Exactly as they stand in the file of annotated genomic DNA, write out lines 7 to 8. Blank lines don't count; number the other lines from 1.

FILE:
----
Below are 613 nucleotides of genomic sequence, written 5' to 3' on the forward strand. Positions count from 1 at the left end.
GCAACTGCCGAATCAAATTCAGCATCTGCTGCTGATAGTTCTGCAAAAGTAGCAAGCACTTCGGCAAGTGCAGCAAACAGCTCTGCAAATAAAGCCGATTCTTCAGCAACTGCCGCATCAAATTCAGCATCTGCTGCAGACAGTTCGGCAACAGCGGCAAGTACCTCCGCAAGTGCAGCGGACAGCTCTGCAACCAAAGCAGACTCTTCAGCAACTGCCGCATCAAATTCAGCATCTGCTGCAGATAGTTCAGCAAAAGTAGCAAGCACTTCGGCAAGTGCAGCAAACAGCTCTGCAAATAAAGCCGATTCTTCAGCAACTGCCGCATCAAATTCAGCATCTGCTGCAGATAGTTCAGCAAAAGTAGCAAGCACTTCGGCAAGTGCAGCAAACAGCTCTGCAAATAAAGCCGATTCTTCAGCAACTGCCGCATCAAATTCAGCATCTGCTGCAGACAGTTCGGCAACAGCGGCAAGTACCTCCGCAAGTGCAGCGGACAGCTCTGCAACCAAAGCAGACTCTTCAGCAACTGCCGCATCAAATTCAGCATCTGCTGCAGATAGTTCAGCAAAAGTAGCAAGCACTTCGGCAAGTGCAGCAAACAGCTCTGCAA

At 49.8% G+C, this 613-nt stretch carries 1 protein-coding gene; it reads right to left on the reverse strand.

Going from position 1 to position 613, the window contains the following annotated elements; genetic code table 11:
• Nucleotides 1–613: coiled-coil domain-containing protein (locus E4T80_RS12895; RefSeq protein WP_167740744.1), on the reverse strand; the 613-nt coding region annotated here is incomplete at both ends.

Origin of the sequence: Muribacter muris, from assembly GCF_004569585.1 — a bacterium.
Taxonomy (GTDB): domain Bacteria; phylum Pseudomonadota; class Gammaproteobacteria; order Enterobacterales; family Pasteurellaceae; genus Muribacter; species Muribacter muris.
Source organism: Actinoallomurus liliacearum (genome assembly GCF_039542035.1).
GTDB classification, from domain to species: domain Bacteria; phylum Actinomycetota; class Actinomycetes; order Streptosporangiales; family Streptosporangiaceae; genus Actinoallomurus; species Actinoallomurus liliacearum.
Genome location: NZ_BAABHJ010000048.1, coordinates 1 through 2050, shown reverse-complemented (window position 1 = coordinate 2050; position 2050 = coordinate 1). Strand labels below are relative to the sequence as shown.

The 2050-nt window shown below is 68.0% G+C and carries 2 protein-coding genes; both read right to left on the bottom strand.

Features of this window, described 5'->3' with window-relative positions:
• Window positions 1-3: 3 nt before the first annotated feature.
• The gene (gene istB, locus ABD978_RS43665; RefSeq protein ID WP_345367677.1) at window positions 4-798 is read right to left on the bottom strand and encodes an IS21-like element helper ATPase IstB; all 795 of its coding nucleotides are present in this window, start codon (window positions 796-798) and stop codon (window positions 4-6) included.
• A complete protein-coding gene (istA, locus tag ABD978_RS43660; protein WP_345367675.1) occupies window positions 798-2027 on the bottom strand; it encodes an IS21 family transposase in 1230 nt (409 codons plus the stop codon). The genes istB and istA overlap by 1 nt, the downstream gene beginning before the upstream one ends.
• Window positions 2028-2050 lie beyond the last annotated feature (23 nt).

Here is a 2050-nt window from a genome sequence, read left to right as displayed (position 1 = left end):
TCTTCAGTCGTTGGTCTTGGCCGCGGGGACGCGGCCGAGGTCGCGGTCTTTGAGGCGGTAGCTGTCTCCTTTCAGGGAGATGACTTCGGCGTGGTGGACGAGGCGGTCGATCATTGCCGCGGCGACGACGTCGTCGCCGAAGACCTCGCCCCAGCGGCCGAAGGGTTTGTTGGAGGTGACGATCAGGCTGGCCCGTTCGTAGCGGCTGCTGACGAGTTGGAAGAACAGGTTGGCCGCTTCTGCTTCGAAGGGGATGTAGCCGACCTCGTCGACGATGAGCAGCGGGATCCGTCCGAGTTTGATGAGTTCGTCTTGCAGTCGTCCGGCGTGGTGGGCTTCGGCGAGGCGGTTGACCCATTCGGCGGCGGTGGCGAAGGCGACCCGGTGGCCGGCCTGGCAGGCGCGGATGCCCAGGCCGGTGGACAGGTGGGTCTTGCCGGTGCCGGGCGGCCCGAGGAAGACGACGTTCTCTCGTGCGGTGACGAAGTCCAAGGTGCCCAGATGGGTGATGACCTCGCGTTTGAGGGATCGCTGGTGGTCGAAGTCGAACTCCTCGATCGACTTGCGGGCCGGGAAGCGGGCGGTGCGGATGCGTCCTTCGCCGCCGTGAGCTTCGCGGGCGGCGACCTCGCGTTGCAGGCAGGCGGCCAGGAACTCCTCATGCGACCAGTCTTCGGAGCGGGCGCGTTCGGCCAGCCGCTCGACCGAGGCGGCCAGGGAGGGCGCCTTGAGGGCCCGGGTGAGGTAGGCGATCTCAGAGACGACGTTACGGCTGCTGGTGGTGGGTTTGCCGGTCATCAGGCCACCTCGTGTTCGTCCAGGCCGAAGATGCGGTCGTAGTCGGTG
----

Taxonomy (GTDB): domain Bacteria; phylum Pseudomonadota; class Gammaproteobacteria; order Enterobacterales; family Pasteurellaceae; genus Muribacter; species Muribacter muris.
Source organism: Actinoallomurus liliacearum (genome assembly GCF_039542035.1).